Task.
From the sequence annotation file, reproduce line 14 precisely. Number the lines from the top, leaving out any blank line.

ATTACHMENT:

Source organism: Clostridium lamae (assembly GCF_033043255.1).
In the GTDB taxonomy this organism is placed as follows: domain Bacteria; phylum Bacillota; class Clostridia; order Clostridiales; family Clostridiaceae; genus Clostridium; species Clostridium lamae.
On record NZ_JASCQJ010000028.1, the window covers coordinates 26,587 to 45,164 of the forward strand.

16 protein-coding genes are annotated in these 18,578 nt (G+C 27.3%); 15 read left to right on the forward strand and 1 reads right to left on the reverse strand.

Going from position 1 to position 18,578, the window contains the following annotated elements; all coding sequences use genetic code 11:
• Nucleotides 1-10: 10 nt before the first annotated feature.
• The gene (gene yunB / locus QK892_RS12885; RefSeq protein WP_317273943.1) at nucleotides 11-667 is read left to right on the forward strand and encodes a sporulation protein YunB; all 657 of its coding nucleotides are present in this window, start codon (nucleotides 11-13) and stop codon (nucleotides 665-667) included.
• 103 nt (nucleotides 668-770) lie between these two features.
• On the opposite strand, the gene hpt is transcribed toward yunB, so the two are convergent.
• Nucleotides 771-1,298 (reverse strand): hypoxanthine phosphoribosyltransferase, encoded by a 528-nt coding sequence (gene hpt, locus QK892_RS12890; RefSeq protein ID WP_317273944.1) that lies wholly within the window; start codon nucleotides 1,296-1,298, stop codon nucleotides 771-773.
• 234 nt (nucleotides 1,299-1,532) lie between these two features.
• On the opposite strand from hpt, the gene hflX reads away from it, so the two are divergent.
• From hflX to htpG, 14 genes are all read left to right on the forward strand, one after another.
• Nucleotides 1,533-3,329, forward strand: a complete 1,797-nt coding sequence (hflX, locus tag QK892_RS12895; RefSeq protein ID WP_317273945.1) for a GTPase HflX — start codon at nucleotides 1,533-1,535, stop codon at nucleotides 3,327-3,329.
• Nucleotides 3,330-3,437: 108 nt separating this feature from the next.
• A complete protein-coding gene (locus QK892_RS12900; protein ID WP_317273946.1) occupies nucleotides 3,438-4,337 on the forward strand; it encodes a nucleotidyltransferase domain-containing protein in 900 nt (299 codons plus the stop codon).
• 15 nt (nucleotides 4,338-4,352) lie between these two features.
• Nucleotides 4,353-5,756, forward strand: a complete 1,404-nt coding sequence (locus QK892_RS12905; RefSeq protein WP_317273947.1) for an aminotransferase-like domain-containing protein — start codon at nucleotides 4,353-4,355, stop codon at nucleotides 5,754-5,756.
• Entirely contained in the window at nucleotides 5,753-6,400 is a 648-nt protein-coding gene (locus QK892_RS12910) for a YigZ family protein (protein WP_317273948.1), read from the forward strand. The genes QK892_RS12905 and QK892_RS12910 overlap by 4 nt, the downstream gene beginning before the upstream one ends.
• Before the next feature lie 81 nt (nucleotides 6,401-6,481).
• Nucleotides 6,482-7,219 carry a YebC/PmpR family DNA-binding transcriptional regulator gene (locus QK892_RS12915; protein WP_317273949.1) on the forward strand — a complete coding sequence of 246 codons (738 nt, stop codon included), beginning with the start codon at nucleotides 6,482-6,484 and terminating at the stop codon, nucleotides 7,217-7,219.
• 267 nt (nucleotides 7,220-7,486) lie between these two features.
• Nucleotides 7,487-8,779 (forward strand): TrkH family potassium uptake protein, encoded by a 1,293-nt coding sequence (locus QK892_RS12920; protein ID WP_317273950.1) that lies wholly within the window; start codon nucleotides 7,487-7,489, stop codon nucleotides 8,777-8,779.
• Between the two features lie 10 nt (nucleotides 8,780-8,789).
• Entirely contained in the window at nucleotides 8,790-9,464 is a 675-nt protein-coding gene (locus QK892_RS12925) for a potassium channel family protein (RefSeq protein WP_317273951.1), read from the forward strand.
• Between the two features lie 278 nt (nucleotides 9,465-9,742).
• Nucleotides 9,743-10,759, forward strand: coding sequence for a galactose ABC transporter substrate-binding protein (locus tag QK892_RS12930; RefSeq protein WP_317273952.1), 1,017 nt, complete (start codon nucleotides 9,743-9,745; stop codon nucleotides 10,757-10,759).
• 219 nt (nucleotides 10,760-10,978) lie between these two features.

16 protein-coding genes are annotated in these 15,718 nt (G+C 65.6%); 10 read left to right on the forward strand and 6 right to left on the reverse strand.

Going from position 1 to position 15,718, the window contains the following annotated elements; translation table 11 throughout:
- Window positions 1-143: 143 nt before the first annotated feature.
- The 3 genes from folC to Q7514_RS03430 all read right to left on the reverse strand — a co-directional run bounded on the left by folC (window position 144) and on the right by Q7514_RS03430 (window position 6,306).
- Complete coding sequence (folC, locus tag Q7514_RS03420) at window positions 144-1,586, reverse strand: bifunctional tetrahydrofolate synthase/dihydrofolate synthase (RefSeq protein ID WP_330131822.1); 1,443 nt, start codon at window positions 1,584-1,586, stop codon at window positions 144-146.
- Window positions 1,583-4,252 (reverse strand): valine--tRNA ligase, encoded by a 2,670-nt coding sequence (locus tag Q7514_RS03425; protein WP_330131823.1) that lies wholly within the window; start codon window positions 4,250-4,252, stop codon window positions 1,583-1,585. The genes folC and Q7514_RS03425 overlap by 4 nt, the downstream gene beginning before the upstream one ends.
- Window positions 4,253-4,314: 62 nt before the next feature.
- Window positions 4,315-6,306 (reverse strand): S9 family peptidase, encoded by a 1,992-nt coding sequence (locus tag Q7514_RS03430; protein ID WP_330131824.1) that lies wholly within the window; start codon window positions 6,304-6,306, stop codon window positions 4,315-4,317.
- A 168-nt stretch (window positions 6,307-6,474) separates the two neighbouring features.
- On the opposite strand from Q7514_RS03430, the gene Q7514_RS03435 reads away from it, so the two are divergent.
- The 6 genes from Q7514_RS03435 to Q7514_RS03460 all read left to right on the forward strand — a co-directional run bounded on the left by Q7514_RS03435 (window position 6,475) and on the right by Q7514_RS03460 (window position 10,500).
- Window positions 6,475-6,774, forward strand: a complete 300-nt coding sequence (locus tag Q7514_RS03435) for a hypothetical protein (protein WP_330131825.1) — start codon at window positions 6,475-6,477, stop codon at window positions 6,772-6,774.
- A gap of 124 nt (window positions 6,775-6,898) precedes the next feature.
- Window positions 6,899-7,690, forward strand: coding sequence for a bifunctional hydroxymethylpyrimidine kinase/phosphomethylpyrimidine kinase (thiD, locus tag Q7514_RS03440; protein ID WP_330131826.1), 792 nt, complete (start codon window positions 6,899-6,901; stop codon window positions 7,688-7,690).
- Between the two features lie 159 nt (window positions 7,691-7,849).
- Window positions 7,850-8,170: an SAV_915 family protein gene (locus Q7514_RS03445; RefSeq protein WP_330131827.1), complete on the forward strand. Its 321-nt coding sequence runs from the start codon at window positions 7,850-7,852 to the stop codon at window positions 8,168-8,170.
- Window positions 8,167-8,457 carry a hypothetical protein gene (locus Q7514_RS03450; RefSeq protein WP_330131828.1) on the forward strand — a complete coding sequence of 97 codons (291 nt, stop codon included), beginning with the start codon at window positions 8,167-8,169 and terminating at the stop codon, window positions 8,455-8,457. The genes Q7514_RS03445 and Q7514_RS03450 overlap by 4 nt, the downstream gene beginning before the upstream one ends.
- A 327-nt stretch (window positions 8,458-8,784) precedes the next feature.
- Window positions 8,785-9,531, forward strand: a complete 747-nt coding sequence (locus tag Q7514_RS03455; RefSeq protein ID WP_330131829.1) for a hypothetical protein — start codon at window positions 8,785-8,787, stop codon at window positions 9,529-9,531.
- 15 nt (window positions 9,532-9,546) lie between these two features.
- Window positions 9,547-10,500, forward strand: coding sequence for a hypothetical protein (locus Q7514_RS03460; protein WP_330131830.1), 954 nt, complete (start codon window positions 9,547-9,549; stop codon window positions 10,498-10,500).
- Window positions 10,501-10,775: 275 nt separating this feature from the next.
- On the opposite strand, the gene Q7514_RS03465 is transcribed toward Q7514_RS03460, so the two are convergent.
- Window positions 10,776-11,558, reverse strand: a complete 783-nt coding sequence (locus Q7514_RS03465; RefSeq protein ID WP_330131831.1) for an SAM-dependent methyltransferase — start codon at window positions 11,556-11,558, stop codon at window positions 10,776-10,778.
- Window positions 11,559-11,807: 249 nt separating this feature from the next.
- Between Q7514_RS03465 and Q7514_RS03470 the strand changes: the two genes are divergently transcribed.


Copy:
• Nucleotides 1,533-3,329, forward strand: a complete 1,797-nt coding sequence (hflX, locus tag QK892_RS12895; RefSeq protein ID WP_317273945.1) for a GTPase HflX — start codon at nucleotides 1,533-1,535, stop codon at nucleotides 3,327-3,329.